Road traffic accidents: A major public health concern

Road crashes result in destruction of lives and property ? ?
Road crashes result in destruction of lives and property
Road crashes result in destruction of lives and property ?  ?
Road crashes result in destruction of lives and property ?

For some time now, I have been trying so hard to convince myself about what exactly makes it so difficult for us, as a country, to find effective solutions to some of the challenges undermining our development, particularly those that can be significantly tackled by just insisting that a particular good law be made and applied or an already existing one effectively enforced.

Unfortunately, there are so many of such challenges all over the place but on this occasion, what strikes me most is that of road traffic accidents. It has been established that over 90 per cent of road crashes are caused by human error and in Ghana, nearly all the human factors in road crashes are the result of the failure to make or apply one regulation or another.

Just last week, a very good family friend of mine died through a ghastly accident on the Aflao-Accra road. It was alleged that apart from the driver speeding, he was at the same time talking on the phone. Is there not a law banning driving while talking on the phone in this country? Is this law being enforced and how far has public education gone with this particular law?

Increasingly, road traffic accidents resulting in injuries, disabilities and deaths are becoming a major issue of public health concern in this country. Unfortunately, we seem to talk about it only when it occurs and soon after, we all go to sleep. I wish we could give the same concerns and effort to road traffic accidents when they occur as we did for the Melcom disaster or the recent Nii Boi town building disaster.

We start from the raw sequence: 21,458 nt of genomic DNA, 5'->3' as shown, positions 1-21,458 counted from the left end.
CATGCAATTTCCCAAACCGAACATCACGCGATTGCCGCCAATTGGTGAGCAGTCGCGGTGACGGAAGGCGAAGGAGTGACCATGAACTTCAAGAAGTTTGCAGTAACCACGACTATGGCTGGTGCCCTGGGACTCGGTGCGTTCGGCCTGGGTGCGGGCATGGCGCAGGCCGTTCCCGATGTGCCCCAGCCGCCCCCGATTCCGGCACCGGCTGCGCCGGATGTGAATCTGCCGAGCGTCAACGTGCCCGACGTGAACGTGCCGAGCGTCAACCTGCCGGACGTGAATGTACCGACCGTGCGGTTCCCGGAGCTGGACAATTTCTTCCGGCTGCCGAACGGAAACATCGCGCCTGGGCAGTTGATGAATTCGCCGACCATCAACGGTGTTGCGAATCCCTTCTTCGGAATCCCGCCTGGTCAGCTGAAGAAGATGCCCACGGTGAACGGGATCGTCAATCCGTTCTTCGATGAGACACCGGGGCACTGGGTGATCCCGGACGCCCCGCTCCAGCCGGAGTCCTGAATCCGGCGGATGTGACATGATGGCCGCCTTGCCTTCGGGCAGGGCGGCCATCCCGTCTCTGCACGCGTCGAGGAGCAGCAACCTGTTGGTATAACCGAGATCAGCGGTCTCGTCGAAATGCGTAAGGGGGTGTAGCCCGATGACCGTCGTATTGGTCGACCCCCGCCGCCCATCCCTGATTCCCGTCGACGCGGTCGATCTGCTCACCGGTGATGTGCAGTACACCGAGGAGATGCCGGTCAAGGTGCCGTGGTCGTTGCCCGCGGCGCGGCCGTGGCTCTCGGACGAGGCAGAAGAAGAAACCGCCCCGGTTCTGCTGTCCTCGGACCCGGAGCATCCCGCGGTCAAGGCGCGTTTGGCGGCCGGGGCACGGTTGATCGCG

Effects of road accidents

The loss of innocent lives through road traffic accidents in Ghana is simply alarming. For every person who dies in a road traffic accident, many others are affected either permanently or temporarily. In addition to deaths, there are often many others who are either severely injured or disabled each time there is an accident on our roads.

Looking at the national statistics, the magnitude of road traffic accidents is simply mind boggling and affects all groups of ages. The most worrying is even the bigger impact these road traffic accidents and injuries have on the productive and young people.

According to the World Health Organisation (WHO), road traffic accidents affecting young and productive age is reported globally as the second cause of death followed by HIV/AIDS and Tuberculosis. This obviously must be of great concern to governments at large and public health practitioners in particular.

Social, economic cost

The biggest concern of road traffic accidents apart from death and disability is the social and economic costs. We may not necessarily have the statistics on cost of traffic injuries, but global statistics estimate that the cost of road crashes was approximately US$518 billion in 2000. In 2013, WHO estimates that road traffic accidents cost to most countries between 1?3 per cent of their gross national product, while the economic impact on individual families has been shown to result in increased financial borrowing and debt.

The annual costs of road traffic crashes in low income and middle-income countries are estimated to be between US$65-100 billion, more than the total annual amount received in development aid (UN, 2008). The estimated costs as a percentage of the Gross National Product in most African countries range from about 0.8 per cent in Ethiopia, one per cent in South Africa to 2.3 per cent ?in Zambia and 2.7 per cent ?in Botswana to almost five per cent in Kenya.

Effect on GDP